Where are you going next? Perusing the Emilia Ceramics collection might inspire your next destination of choice.

(If you’re a fellow international traveler, please repost a link to this blog with your thoughts on how you bring a little bit home with you from the countries you visit. I’d love to hear your ideas!)

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The Beautiful Gift of Artful Ceramics – A Look at Sylvie Duriez

I am realizing as I get older, the value of quality over quantity, the importance of beauty in a space and how having a sense of humor brings it all together. The French ceramics artisan, Sylvie Duriez, seems to artfully combine these recent epiphanies in the form of beautifully hand-painted ceramics.

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Sylvie’s painting technique is whimsical, free-flowing and so artistically crafted, you wonder how she can possibly have enough time in the day to create enough beautiful pieces to share. She does the entire process herself, starting with the selection of clay and throwing each piece on the wheel.

At the first introduction of Sylvies work, I was instantly captivated. Her subjects speak to everyday Provincial life through floral bouquets, free-roaming animals, and reclining French woman. You can’t help but want to jump inside a piece to soak up the countryside along with her.

sylvie duriez

I love her subtle color choice and how the subjects have such a look of content on their faces. Simply following Sylvie’s brush strokes through the process of creativity, brings a sense of peacefulness. There is so much more to a piece crafted by Sylvie – sure, it’s created as a bowl, vase or plate, but each piece is like a magnificent watercolor painting, completely unique and telling its own individual story.

sylvie duriez collage

The gift of artful ceramics, such as the one-of-a-kind pieces by Sylvie, is something every home deserves. Especially yours!

What is your favorite Sylvie Duriez piece?

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Sylvie Duriez

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I first met Sylvie Duriez at a pottery market in Marseille in the spring of 2007. She is a true artist, with little interest in sales or the hassles involved in exporting her work. Over the course of a few years and multiple visits to her studio, I’ve gotten to know Sylvie and discovered strategies to get her beautiful artwork back home for the Emilia Ceramics collection. If you ask my Sylvie-loving customers, however, I never seem to buy enough of Sylvie’s work… It always sells out so quickly! Sylvie’s painting technique is totally different from traditional Majolica. Instead of following specific and traditional designs, Sylvie paints freely, continuously changing her subjects and evolving her style. Her themes, from beautifully-painted floral bouquets to reclining French women, conjure up romantic images of fashionable Parisians and slow drives through the countryside of Provence. The subjects are not historic or monumental, but speak to the everyday and often fleeting moments to which we can all relate. Sylvie learned the ceramic craft from her mother, who is now retired but lives close by. She does the entire process herself, starting with the selection of clay and throwing each piece on the wheel. After a piece has been thrown and fired, Sylvie dips it in a base glaze. Once dry, she uses a sharp needle to sketch her drawing on the piece. She insists that she does not create a plan on paper first, nor does she copy a picture… she literally just goes to work with a needle, carving a very fine line through the base glaze. Then she uses mineral-based glazes to paint the piece in a soft, watercolor-like style. The finished product has a rustic, yet sophisticated and fluid affect. Each piece is like a magnificent watercolor painting, completely unique and telling its own individual story. I am always amazed by how much personality Sylvie is able to put into each one-of-a-kind piece.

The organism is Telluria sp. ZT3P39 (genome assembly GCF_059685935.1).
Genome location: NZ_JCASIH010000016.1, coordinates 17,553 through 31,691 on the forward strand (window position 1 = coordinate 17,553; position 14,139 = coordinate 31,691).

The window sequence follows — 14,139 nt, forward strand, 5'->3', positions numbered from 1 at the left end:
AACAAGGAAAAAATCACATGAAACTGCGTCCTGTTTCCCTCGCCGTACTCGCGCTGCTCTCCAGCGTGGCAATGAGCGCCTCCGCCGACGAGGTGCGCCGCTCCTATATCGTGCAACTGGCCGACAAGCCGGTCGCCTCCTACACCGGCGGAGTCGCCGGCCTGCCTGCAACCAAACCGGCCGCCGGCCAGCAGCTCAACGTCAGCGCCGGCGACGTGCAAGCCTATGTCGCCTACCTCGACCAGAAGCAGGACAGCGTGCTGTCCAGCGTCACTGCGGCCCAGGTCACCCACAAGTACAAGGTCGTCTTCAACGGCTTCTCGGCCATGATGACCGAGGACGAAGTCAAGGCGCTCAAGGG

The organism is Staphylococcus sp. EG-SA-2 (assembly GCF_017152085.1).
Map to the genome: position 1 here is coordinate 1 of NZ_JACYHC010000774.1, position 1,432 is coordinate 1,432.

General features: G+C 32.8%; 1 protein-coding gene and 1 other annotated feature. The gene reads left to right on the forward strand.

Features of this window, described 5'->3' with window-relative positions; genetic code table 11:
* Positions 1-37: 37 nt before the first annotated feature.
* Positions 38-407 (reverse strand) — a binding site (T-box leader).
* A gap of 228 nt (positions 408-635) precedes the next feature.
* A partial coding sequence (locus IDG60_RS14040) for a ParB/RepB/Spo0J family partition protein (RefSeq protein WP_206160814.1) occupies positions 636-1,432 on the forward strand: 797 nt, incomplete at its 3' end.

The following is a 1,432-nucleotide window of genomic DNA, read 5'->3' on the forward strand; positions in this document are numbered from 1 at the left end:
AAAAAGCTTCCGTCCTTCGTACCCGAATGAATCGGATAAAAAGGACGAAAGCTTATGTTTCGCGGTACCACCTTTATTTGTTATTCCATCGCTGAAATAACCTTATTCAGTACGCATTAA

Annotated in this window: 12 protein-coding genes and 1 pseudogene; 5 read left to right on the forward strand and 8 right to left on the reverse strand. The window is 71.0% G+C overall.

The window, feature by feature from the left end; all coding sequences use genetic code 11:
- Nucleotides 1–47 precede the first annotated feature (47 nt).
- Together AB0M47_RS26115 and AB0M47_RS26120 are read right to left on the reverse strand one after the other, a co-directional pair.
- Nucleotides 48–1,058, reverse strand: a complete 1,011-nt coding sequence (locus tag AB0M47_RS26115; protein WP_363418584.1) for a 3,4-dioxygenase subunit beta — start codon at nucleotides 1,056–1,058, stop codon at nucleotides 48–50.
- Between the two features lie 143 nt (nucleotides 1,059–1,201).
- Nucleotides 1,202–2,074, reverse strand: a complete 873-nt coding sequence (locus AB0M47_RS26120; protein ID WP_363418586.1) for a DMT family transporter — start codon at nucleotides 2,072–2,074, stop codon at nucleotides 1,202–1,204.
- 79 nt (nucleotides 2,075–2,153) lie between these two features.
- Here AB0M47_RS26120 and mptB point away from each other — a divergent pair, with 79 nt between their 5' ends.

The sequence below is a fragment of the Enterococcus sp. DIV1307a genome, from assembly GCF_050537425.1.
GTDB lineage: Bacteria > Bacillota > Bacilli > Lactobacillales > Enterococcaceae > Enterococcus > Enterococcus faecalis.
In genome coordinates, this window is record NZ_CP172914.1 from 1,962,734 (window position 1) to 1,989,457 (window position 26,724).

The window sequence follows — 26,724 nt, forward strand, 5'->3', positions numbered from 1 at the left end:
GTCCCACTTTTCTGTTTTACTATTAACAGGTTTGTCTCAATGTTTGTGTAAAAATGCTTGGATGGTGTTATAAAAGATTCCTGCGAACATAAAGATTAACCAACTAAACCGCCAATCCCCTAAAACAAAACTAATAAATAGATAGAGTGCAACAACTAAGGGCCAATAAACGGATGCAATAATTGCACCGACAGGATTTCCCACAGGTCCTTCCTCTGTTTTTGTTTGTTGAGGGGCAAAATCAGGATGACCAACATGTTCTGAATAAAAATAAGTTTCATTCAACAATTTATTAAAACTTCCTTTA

View Sylvie Duriez’s Work